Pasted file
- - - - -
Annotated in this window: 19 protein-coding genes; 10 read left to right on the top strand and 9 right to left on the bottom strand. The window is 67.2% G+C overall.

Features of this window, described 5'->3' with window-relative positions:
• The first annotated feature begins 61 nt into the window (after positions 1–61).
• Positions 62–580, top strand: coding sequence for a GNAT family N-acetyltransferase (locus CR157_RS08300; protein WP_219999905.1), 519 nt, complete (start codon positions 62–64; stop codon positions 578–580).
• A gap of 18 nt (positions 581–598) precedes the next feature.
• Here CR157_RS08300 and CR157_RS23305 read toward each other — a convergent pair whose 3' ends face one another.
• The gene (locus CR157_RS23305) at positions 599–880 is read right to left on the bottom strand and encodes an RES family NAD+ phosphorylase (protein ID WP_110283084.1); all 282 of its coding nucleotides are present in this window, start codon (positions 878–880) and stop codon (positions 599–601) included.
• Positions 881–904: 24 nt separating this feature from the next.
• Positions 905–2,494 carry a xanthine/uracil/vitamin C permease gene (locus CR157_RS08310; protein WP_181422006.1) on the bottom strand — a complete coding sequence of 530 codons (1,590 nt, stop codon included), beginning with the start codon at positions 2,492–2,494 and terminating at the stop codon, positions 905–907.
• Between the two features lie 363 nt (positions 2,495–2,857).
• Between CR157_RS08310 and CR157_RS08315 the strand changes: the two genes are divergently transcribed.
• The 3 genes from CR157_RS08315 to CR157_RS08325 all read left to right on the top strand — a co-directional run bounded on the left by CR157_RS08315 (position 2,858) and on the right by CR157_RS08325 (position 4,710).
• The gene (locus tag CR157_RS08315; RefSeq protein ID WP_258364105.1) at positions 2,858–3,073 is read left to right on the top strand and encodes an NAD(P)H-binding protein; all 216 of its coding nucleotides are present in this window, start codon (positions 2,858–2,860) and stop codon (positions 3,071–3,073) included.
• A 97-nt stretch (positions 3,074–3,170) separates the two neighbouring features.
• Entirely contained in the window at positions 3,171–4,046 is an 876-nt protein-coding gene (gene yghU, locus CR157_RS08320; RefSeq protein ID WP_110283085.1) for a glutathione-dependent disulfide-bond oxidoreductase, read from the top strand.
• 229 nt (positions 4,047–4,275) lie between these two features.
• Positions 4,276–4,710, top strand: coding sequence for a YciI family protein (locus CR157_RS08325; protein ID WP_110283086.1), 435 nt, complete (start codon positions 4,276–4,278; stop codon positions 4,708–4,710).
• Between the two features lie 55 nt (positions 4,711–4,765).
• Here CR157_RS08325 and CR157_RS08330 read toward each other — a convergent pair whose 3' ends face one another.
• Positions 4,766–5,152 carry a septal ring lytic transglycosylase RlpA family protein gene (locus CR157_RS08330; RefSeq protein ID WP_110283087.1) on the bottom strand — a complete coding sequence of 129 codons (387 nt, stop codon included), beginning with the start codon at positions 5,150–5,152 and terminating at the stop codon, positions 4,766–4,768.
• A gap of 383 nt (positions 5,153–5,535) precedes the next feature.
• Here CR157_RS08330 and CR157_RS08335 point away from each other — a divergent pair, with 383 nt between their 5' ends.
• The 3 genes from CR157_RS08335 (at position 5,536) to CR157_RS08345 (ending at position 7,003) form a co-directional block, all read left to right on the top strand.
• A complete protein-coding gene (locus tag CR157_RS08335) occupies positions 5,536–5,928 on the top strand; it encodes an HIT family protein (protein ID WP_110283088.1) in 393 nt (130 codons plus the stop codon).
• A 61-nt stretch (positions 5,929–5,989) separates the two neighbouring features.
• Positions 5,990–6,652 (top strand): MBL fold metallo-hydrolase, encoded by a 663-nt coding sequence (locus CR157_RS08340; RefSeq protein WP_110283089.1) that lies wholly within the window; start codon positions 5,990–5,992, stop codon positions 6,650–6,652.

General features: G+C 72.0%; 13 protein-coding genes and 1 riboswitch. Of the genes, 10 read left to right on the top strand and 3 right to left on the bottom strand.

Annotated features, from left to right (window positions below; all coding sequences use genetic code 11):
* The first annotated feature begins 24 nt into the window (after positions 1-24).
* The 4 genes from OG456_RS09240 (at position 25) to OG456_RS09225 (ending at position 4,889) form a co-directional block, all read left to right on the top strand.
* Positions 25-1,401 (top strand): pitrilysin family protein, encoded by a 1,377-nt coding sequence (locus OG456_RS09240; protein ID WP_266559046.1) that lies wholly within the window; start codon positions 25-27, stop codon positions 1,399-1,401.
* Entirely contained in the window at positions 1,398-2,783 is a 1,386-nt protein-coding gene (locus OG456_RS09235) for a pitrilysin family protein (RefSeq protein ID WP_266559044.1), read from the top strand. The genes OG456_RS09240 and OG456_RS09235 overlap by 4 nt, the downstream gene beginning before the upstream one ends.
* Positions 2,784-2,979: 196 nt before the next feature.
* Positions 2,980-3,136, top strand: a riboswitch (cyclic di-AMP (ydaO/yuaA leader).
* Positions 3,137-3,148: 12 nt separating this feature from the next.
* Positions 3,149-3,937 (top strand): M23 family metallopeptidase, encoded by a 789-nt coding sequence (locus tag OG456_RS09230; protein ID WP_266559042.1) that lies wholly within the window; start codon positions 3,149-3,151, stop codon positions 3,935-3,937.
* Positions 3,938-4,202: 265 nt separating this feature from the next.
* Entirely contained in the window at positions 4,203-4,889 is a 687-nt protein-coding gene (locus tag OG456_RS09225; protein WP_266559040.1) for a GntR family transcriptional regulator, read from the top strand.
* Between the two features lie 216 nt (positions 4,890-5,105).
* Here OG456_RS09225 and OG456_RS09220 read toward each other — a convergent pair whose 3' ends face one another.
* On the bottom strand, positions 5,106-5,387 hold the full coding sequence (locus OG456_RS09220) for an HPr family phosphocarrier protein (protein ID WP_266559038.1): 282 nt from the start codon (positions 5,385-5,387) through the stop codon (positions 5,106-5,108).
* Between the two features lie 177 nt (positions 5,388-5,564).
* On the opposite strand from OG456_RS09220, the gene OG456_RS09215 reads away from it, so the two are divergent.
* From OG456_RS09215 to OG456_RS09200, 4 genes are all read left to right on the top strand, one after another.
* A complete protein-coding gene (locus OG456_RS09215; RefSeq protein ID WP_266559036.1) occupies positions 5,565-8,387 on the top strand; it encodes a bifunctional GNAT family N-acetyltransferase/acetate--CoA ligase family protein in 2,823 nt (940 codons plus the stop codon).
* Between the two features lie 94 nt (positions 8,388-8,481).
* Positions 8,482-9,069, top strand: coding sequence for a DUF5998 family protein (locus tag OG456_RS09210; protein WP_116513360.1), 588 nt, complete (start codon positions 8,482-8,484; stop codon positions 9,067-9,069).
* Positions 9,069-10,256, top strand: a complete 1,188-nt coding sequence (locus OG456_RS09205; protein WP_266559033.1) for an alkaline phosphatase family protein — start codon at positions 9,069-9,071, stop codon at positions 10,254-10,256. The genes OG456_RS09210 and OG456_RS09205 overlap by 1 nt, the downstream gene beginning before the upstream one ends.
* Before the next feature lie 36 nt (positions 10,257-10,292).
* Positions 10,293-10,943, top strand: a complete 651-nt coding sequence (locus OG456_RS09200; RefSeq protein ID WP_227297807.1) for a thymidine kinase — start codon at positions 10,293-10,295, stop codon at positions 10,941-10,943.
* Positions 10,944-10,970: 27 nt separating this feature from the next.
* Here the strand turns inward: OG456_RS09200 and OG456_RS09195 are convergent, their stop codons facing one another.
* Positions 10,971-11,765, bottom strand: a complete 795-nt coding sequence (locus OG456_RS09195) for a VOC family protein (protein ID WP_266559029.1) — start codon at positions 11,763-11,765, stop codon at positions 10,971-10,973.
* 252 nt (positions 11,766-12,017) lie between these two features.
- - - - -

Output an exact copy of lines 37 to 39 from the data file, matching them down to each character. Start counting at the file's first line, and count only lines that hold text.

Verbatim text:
* Positions 3,938-4,202: 265 nt separating this feature from the next.
* Entirely contained in the window at positions 4,203-4,889 is a 687-nt protein-coding gene (locus tag OG456_RS09225; protein WP_266559040.1) for a GntR family transcriptional regulator, read from the top strand.
* Between the two features lie 216 nt (positions 4,890-5,105).